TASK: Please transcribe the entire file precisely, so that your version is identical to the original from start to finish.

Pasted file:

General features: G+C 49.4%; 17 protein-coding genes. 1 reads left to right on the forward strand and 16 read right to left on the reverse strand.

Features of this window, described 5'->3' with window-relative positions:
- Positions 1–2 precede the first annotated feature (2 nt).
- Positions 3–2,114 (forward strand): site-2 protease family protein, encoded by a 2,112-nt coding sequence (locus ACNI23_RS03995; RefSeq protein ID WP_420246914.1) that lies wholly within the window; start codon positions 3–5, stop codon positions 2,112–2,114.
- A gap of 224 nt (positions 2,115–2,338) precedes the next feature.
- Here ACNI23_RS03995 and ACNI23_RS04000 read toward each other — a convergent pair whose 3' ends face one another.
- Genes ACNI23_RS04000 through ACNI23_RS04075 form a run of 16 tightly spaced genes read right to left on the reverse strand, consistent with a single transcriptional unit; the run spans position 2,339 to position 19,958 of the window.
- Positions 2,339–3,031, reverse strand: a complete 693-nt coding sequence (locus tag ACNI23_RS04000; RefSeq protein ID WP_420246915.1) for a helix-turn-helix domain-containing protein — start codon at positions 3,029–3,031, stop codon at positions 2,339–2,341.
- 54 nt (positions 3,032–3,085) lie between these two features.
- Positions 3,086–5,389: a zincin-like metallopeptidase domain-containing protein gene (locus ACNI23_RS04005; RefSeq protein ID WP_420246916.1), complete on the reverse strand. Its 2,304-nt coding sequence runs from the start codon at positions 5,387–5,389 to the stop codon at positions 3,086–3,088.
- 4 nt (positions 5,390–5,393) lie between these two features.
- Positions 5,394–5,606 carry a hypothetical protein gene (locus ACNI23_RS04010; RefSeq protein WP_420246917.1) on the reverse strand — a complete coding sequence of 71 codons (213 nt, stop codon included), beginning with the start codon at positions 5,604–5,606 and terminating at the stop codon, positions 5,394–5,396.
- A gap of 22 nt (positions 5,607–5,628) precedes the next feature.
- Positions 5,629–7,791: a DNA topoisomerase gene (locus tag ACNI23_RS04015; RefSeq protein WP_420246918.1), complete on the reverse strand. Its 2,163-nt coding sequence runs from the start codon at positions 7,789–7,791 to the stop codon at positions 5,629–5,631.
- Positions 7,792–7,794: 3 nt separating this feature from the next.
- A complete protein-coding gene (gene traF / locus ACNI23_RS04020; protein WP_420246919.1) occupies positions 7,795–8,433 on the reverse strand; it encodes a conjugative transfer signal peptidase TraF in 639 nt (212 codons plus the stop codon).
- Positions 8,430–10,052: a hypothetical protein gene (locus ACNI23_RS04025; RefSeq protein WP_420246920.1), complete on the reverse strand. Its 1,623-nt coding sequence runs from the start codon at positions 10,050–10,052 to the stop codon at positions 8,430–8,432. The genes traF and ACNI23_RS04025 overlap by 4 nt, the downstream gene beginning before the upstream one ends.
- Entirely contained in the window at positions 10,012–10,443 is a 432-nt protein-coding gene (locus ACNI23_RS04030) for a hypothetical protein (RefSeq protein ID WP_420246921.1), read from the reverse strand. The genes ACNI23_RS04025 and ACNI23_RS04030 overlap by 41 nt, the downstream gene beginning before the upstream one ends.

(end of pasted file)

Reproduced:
General features: G+C 49.4%; 17 protein-coding genes. 1 reads left to right on the forward strand and 16 read right to left on the reverse strand.

Features of this window, described 5'->3' with window-relative positions:
- Positions 1–2 precede the first annotated feature (2 nt).
- Positions 3–2,114 (forward strand): site-2 protease family protein, encoded by a 2,112-nt coding sequence (locus ACNI23_RS03995; RefSeq protein ID WP_420246914.1) that lies wholly within the window; start codon positions 3–5, stop codon positions 2,112–2,114.
- A gap of 224 nt (positions 2,115–2,338) precedes the next feature.
- Here ACNI23_RS03995 and ACNI23_RS04000 read toward each other — a convergent pair whose 3' ends face one another.
- Genes ACNI23_RS04000 through ACNI23_RS04075 form a run of 16 tightly spaced genes read right to left on the reverse strand, consistent with a single transcriptional unit; the run spans position 2,339 to position 19,958 of the window.
- Positions 2,339–3,031, reverse strand: a complete 693-nt coding sequence (locus tag ACNI23_RS04000; RefSeq protein ID WP_420246915.1) for a helix-turn-helix domain-containing protein — start codon at positions 3,029–3,031, stop codon at positions 2,339–2,341.
- 54 nt (positions 3,032–3,085) lie between these two features.
- Positions 3,086–5,389: a zincin-like metallopeptidase domain-containing protein gene (locus ACNI23_RS04005; RefSeq protein ID WP_420246916.1), complete on the reverse strand. Its 2,304-nt coding sequence runs from the start codon at positions 5,387–5,389 to the stop codon at positions 3,086–3,088.
- 4 nt (positions 5,390–5,393) lie between these two features.
- Positions 5,394–5,606 carry a hypothetical protein gene (locus ACNI23_RS04010; RefSeq protein WP_420246917.1) on the reverse strand — a complete coding sequence of 71 codons (213 nt, stop codon included), beginning with the start codon at positions 5,604–5,606 and terminating at the stop codon, positions 5,394–5,396.
- A gap of 22 nt (positions 5,607–5,628) precedes the next feature.
- Positions 5,629–7,791: a DNA topoisomerase gene (locus tag ACNI23_RS04015; RefSeq protein WP_420246918.1), complete on the reverse strand. Its 2,163-nt coding sequence runs from the start codon at positions 7,789–7,791 to the stop codon at positions 5,629–5,631.
- Positions 7,792–7,794: 3 nt separating this feature from the next.
- A complete protein-coding gene (gene traF / locus ACNI23_RS04020; protein WP_420246919.1) occupies positions 7,795–8,433 on the reverse strand; it encodes a conjugative transfer signal peptidase TraF in 639 nt (212 codons plus the stop codon).
- Positions 8,430–10,052: a hypothetical protein gene (locus ACNI23_RS04025; RefSeq protein WP_420246920.1), complete on the reverse strand. Its 1,623-nt coding sequence runs from the start codon at positions 10,050–10,052 to the stop codon at positions 8,430–8,432. The genes traF and ACNI23_RS04025 overlap by 4 nt, the downstream gene beginning before the upstream one ends.
- Entirely contained in the window at positions 10,012–10,443 is a 432-nt protein-coding gene (locus ACNI23_RS04030) for a hypothetical protein (RefSeq protein ID WP_420246921.1), read from the reverse strand. The genes ACNI23_RS04025 and ACNI23_RS04030 overlap by 41 nt, the downstream gene beginning before the upstream one ends.